Rubber hose animation

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Rubber hose animation was the first animation style that became standardized in the American animation industry. The defining feature of the style is "rubber hose limbs" — arms, and sometimes legs, that are typically simple, flowing curves, without articulation (no hinged wrists or elbows).[1]

History[edit]

In the early days of the hand drawn animation in the 1920s, the studios' main areas were not Hollywood, but New York City. Animation was a new phenomenon and there were no experienced animators. Yet there were skilled artists working on newspapers, creating comic strips in a time when even the comic strips themselves were relatively new. Many of them became fascinated with the introduction of moving drawings, and saw them as new possibilities and new challenges to use their skills on something they found more exciting than the newspaper strips.

For this reason, many of the first cartoons had many similarities with moving comic strips. The artists experimented with what worked and did not, what they could do and what they couldn't. In the strips they didn't need to think of their work in three dimensions or how they moved, but at the same time it gave them the opportunity to introduce gags and elements not possible in comic stills. And because the drawings would have to be mass-produced to create the illusion of movement, they had to come up with a compromise where characters were less detailed and time consuming, but at the same time alive and complex enough.

As the animators gained experience through trial, error and collaborations, the cartoons became more professional and dominated by specific rules in how to make them.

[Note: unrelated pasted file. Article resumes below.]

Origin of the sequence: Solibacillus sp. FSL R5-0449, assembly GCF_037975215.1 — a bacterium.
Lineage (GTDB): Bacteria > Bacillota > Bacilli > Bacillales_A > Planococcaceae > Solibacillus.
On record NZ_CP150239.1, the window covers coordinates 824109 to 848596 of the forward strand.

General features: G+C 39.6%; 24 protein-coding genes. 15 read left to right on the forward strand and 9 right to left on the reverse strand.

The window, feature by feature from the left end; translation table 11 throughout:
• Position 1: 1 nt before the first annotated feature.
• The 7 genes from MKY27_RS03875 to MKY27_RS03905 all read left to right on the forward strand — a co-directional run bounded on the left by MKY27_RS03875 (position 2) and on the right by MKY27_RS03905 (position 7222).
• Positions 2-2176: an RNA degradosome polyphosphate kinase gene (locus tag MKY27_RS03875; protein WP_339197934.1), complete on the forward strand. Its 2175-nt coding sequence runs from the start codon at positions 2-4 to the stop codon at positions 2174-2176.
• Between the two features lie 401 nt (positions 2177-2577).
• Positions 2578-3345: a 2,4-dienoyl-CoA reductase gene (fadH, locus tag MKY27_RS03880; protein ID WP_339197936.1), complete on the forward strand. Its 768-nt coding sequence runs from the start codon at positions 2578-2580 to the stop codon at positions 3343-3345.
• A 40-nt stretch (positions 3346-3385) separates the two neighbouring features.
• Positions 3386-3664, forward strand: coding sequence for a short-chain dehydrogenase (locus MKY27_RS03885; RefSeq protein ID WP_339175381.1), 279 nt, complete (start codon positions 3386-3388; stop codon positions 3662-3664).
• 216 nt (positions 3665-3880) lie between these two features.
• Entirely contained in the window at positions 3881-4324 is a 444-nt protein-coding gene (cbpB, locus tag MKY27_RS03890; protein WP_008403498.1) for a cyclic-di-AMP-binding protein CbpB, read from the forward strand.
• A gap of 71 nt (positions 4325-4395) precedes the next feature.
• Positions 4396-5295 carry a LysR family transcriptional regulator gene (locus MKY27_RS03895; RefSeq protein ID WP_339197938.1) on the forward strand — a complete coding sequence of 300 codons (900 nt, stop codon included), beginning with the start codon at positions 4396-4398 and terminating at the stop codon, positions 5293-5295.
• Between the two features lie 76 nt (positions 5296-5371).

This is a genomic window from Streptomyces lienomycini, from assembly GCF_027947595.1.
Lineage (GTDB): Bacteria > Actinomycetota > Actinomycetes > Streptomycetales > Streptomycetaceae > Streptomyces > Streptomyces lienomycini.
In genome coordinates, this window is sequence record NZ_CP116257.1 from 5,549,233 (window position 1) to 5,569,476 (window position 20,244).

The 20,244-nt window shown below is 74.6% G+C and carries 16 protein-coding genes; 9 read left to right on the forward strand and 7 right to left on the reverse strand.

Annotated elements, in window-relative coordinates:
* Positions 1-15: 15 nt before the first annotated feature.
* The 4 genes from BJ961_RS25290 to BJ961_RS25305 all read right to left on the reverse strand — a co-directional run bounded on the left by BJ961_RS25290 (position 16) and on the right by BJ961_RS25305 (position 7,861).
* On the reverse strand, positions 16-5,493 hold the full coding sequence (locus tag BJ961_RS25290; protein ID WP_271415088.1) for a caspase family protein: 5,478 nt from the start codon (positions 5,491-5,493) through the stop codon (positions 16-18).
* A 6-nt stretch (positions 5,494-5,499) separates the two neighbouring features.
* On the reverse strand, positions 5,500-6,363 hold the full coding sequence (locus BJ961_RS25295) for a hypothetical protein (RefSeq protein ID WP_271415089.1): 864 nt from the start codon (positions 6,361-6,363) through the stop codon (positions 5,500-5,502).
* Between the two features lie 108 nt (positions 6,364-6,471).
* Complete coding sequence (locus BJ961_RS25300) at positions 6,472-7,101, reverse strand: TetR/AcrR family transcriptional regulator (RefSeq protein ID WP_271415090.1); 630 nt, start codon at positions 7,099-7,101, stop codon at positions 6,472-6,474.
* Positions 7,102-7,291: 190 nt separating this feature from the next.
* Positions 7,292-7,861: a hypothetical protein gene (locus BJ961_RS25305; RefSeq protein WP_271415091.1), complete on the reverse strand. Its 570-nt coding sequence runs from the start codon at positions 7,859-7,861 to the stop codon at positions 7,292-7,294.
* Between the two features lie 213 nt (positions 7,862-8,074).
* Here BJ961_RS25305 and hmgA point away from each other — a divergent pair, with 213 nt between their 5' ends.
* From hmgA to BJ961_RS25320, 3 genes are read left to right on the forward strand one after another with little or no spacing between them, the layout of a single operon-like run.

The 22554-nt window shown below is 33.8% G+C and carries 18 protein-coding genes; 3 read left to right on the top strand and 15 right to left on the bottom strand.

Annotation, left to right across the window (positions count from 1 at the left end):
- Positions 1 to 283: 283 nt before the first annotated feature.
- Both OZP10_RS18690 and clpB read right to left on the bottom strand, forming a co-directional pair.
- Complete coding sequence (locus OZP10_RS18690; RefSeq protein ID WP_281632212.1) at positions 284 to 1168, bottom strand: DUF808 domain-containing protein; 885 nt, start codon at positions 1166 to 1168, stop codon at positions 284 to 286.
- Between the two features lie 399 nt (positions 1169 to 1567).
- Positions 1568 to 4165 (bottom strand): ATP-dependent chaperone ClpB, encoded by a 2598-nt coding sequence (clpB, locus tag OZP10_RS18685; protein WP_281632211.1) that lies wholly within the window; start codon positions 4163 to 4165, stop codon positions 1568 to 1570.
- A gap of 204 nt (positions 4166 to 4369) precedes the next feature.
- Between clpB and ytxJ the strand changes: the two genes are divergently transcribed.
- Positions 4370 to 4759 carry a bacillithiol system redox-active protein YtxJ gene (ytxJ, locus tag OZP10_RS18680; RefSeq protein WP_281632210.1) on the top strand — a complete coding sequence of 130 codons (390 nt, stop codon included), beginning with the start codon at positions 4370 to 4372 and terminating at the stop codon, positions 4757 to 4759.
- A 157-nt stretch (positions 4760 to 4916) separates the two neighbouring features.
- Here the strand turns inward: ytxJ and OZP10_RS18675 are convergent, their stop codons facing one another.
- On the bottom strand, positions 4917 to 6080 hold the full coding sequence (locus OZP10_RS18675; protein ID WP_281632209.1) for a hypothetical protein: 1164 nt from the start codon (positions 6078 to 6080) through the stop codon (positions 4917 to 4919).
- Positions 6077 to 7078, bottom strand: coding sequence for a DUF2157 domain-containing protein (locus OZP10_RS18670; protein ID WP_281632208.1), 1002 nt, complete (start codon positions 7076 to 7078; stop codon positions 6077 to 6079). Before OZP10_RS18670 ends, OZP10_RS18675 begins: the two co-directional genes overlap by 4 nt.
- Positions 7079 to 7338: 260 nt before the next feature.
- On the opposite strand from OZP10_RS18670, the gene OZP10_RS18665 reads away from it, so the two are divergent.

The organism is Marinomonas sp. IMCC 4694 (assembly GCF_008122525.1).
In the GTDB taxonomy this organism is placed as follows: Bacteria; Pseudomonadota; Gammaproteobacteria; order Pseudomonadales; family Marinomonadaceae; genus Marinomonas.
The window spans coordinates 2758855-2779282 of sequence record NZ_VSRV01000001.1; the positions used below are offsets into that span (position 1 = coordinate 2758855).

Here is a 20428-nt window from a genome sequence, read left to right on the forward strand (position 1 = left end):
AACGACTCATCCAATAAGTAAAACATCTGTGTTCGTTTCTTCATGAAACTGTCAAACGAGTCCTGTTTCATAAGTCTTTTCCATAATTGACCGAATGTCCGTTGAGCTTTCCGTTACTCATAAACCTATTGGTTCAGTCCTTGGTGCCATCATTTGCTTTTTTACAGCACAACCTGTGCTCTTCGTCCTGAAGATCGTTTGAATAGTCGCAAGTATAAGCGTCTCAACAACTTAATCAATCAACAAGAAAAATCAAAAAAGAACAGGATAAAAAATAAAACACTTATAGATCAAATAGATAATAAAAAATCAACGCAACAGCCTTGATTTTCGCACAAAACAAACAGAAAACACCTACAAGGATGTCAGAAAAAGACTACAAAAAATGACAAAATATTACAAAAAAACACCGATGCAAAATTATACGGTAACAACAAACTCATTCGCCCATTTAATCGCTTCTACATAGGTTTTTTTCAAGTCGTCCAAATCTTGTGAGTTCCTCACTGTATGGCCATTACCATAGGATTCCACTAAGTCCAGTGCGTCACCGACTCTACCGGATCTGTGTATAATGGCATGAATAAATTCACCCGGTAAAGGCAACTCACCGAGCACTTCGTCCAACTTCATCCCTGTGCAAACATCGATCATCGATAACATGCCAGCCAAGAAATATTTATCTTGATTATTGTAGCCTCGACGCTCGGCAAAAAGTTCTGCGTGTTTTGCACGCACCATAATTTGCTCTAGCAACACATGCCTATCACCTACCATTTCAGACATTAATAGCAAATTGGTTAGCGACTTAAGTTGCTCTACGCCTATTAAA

The studios would have to be very sensitive to any new trend in the business to be able to survive in the competition. One of the consequences of this was that the most successful cartoons, characters and studios would have a strong influence on the rest of the industry. The first with such strong influence was Felix the Cat, causing copies of Felix the Cat to be produced by others' studios. Also the style and design had a great impact, and this feedback mechanism with successful cartoons affecting the rest of the animation business combined with the natural evolution of animation, would at the end result in a dominating design that would be known as the rubber hose style, even if there were individual differences between the studios. Bill Nolan (aka William Nolan) is credited for the perfection of this animation style.

The rubber hose animation gradually faded away when further sophistication of the cartoons was introduced, especially by Walt Disney who decided he wanted to make his cartoons more realistic and have them to follow much of the same rules as live action, a direction that would later be named full animation. He is quoted to have said that in animation, you can do everything you can't in live action, which could mean he to some degree saw animation as a possibility to make it a potential surrogate for live action where he could do what was impossible in live action once it achieved his demands of realism. This was a direction that didn't allow the fluid bodies seen in rubber hose, and due to Disney's success, this trend was spreading to the remaining producers of cartoons on demands from their distributors, most of them located in Hollywood at this time.

Later cartoons would sometimes include some of the trademarks of rubber hose, such as Tex Avery, The Warner Siblings, or Ren and Stimpy, but the original style and its influence became a part of animation history by the start of the 1930s, and went out of favor by the mid 30s. The Fleischer Studio held to it the longest, finally conforming to the more contemporary west coast animation style by 1940.

References[edit]